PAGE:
We are tempted to think that faith in Christ is all we need to drive away sinful habits and compulsions. So when we struggle with or give in to sin, we may be tempted to think it is because we lack faith. And plenty of people with bad doctrine will confirm that false belief. So we do more of all the things we think will increase our faith: we go to church more; we study the Bible more, maybe even memorize parts of it; we pray more; we try harder to be good people. But working hard to grow your faith usually does not overcome an over-indulgence that has enslaved you. Why? Because lack of faith is not the problem. Even the Apostle Paul, a man of great faith, wrestled with this:

So I find this law at work: Although I want to do good, evil is right there with me. (Romans 7:21, NIV)

It would be great if a switch was flipped when we accepted Christ. That switch would turn off the pleasure we receive from sin, impure thoughts, anger, anxiety, fear, and pain.  It would turn on peace, patience, and a desire for only pure hobbies, entertainment, and fun. But that is not what God chose for us.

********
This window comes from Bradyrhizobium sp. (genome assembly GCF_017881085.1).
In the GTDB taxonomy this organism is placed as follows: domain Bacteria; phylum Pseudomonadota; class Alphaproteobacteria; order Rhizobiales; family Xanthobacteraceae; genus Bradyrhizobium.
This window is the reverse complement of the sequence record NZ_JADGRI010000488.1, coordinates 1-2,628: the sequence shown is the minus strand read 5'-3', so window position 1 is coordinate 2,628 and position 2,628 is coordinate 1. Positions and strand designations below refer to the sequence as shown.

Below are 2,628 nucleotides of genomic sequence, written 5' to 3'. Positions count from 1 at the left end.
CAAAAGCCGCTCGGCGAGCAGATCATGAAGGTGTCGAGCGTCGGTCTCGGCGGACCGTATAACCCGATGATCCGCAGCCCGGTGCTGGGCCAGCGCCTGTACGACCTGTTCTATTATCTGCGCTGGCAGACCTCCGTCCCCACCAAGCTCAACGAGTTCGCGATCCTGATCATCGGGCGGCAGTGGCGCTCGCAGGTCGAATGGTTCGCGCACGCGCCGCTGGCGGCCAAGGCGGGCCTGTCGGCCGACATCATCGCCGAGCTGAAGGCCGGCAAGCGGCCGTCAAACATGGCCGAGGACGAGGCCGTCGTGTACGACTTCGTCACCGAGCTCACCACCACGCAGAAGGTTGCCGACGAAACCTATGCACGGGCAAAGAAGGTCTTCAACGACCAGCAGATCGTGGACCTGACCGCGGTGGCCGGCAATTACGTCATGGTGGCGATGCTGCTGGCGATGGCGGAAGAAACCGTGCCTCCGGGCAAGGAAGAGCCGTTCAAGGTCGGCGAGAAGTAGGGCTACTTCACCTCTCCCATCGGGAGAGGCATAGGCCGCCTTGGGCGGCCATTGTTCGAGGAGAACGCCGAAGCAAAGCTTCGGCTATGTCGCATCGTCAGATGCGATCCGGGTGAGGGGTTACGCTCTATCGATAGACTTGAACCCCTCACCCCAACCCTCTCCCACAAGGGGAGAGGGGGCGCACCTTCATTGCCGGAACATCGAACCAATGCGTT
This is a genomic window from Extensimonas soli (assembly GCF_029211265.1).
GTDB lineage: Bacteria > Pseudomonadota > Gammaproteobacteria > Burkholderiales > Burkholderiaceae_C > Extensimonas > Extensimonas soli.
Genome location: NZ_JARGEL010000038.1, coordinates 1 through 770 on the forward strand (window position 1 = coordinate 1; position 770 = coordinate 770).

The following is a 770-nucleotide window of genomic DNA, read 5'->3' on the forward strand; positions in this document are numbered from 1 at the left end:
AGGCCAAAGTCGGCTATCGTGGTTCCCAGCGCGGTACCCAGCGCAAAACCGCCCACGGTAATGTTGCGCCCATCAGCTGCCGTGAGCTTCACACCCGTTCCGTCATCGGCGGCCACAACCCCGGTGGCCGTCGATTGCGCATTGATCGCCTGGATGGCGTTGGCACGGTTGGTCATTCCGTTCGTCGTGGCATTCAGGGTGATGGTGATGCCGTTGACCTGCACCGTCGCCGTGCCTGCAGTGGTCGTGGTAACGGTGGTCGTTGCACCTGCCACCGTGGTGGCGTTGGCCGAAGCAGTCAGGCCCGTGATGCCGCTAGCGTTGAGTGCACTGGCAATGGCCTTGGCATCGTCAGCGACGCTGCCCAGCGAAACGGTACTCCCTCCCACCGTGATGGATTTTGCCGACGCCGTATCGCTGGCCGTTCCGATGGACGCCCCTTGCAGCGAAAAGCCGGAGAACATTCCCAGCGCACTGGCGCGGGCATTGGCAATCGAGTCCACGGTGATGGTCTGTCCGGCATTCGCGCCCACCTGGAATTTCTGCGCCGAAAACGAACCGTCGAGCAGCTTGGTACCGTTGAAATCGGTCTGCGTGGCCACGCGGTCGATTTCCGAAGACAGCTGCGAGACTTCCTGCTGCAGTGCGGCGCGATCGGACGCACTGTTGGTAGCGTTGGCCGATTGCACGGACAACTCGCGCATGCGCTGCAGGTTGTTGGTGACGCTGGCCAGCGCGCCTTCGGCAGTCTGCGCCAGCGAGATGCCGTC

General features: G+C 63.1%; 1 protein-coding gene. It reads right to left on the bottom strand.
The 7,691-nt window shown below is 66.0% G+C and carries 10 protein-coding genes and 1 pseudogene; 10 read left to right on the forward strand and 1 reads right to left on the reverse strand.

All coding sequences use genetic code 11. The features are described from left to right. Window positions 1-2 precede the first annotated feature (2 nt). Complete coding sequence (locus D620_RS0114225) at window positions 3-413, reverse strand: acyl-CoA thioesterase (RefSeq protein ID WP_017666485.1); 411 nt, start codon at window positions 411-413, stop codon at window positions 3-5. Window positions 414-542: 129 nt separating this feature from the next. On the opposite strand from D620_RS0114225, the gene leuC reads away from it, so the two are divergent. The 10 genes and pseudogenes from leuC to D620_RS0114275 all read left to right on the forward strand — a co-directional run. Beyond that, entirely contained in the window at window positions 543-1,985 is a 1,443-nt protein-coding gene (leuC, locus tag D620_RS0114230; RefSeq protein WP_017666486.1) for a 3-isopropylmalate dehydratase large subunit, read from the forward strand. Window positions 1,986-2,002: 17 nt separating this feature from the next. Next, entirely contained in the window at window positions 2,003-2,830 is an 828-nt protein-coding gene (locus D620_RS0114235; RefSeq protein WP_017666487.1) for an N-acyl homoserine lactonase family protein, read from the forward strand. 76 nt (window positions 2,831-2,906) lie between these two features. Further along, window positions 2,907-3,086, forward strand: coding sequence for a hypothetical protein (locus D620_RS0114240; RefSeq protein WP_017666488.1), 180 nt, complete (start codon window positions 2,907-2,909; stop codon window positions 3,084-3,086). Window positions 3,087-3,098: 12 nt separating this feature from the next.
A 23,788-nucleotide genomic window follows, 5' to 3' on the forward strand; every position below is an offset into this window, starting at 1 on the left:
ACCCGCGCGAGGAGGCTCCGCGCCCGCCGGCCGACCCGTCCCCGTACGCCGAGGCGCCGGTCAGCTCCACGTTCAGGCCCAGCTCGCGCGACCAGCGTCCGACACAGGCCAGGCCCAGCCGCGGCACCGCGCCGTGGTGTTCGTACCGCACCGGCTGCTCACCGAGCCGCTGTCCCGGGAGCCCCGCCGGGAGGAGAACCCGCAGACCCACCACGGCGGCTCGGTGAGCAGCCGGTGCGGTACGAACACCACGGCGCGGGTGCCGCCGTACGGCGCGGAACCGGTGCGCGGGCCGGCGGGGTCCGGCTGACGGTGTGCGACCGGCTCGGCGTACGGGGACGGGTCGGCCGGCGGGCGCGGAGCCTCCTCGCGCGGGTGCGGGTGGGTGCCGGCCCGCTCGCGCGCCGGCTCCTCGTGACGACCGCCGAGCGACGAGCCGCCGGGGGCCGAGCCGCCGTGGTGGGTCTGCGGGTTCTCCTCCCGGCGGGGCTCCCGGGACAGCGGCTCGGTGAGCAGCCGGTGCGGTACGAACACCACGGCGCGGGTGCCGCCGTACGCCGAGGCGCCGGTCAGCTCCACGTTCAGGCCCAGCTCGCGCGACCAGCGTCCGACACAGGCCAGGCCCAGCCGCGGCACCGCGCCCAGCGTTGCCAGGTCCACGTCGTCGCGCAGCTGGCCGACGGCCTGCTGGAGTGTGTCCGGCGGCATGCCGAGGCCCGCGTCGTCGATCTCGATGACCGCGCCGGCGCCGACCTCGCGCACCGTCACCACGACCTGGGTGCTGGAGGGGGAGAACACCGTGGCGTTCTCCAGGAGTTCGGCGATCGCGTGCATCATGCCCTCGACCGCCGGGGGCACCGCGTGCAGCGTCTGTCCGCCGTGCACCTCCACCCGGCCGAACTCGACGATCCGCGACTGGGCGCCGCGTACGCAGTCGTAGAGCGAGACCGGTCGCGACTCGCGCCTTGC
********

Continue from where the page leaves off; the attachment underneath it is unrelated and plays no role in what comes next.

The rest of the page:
…It is God who is at work within you, giving you the will and the power to achieve his purpose. (Philippians 2:12, PHILLIPS)

Accepting Christ delivers us from the penalty of sin; we will never be punished for our wrongdoing (Romans 8:1). And it delivers us from the power of sin; we now have a clearer understanding of right and wrong and His Spirit living within us gives us power to choose what is right (2 Peter 1:3). But it also increases our awareness of sin; we realize things we thought were okay are actually displeasing to God, and some are actually enslaving us (John 9:39-41). We will spend the rest of our lives becoming aware of actions, thoughts, feelings, and beliefs we have embraced that are contrary to righteousness. There is no need to feel shameful about this; it is God’s plan for us. Far more life is being alert, honest, and humble about these areas.

But thanks be to God, that you who were once slaves of sin…having been set free from sin, have become slaves of righteousness. (Romans 6:17-18, ESV)